Interorganizatonal relationships in general and chain relationships in particular are a critical channel for interorganizational learning. Learning may not only be a result of interorganizational relationships, however; it may also be a primary cause of them. We examine this idea in the empirical context of Manhattan hotels and their relationships with hotel chains. Our analysis shows that hotels are likely to form relationships when they have very low, or very high levels of their own operating experience. The relationship between hotel and chain is less likely to dissolve when the chain has more operating experience in the hotel's local market, and more likely to dissolve when the chain has more operating experience in non-local markets. The duration of a chain relationship has a ∩-shaped effect on its dissolution, indicating that relationships go through a honeymoon period, and that the parties to a relationship learn to better collaborate over time.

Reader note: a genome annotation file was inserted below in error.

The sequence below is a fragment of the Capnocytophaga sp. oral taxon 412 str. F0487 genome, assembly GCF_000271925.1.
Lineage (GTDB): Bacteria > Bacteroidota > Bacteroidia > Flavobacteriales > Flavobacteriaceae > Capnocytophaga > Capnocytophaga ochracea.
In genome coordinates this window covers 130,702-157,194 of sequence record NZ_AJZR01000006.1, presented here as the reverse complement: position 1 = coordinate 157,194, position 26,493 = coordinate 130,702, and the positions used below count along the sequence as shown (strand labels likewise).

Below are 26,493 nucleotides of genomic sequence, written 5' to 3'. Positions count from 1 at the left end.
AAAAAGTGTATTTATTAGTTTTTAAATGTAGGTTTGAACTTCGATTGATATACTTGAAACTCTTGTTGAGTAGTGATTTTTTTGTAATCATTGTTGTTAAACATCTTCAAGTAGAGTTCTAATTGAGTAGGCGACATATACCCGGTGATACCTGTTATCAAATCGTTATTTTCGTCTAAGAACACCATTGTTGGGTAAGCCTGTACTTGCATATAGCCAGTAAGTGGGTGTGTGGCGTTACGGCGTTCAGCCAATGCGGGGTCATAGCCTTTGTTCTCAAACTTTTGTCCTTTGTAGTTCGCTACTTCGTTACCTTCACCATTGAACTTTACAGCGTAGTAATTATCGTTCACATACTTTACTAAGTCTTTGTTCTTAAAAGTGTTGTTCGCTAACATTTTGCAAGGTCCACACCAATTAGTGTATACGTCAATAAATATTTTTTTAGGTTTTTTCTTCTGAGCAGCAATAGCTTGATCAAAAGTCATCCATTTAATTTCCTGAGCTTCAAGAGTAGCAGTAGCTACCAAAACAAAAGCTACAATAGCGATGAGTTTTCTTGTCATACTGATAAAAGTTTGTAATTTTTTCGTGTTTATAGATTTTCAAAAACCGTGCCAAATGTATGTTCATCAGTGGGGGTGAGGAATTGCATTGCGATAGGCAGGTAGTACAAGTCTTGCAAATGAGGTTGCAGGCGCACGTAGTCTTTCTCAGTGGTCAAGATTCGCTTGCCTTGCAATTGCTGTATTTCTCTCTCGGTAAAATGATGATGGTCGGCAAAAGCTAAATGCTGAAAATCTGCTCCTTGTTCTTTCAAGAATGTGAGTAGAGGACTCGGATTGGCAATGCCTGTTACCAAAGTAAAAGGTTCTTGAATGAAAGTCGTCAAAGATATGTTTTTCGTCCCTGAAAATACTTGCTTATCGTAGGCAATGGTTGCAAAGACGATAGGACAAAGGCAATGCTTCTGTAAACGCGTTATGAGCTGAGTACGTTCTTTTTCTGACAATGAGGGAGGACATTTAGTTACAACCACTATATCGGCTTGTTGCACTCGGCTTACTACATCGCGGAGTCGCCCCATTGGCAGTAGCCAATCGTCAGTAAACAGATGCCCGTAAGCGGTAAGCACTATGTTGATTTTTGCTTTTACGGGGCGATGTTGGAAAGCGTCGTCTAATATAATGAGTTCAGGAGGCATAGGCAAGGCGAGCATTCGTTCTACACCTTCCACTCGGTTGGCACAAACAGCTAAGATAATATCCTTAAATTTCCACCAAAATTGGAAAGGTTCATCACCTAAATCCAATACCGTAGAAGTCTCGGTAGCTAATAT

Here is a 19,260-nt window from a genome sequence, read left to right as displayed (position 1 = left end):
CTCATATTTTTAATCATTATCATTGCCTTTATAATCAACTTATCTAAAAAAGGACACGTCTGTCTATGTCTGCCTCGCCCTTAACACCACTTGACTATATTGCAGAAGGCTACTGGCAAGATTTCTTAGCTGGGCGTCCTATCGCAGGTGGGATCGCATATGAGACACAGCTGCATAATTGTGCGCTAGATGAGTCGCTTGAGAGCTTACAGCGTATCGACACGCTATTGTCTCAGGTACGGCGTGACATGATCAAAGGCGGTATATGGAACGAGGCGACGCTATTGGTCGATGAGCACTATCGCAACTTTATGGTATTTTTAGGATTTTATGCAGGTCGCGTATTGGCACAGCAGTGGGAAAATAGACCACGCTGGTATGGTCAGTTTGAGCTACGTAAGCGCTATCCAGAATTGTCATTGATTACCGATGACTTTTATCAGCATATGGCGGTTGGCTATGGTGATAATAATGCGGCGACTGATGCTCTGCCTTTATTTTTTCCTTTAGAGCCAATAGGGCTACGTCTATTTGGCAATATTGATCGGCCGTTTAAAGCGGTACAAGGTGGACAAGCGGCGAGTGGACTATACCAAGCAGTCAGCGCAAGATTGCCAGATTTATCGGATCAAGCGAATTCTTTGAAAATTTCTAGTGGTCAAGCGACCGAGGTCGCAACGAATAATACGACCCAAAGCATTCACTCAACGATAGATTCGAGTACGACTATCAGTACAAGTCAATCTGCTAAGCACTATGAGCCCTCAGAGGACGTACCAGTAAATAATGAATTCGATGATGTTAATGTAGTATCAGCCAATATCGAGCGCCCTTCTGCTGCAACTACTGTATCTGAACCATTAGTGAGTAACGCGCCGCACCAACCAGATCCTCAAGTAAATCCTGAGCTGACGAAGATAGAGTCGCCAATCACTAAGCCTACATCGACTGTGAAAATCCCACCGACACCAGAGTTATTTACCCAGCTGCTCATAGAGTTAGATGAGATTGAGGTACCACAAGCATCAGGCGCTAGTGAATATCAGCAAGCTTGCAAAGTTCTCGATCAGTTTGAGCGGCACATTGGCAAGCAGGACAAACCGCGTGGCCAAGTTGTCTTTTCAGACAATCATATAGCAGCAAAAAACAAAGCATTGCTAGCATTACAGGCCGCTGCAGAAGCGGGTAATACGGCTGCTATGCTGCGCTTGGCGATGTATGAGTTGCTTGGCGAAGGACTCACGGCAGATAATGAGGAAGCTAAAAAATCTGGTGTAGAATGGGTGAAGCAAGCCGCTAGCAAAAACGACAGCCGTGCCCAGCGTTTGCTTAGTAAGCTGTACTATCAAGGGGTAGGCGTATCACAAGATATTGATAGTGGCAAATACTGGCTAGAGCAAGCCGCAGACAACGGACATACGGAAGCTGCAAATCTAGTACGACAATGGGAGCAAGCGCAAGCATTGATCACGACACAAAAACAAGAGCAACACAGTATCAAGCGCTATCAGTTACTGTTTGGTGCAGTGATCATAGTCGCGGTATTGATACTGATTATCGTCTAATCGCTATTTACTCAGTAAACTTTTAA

Ingram, P. and Baum, J.A.C. (2001), "Interorganizational learning and the dynamics of chain relationships", Baum, J.A.C. and Greve, H.R. (Ed.) Multiunit Organization and Multimarket Strategy (Advances in Strategic Management, Vol. 18), Emerald Group Publishing Limited, Bingley, pp. 109-139. https://doi.org/10.1016/S0742-3322(01)18005-8Download as .RIS
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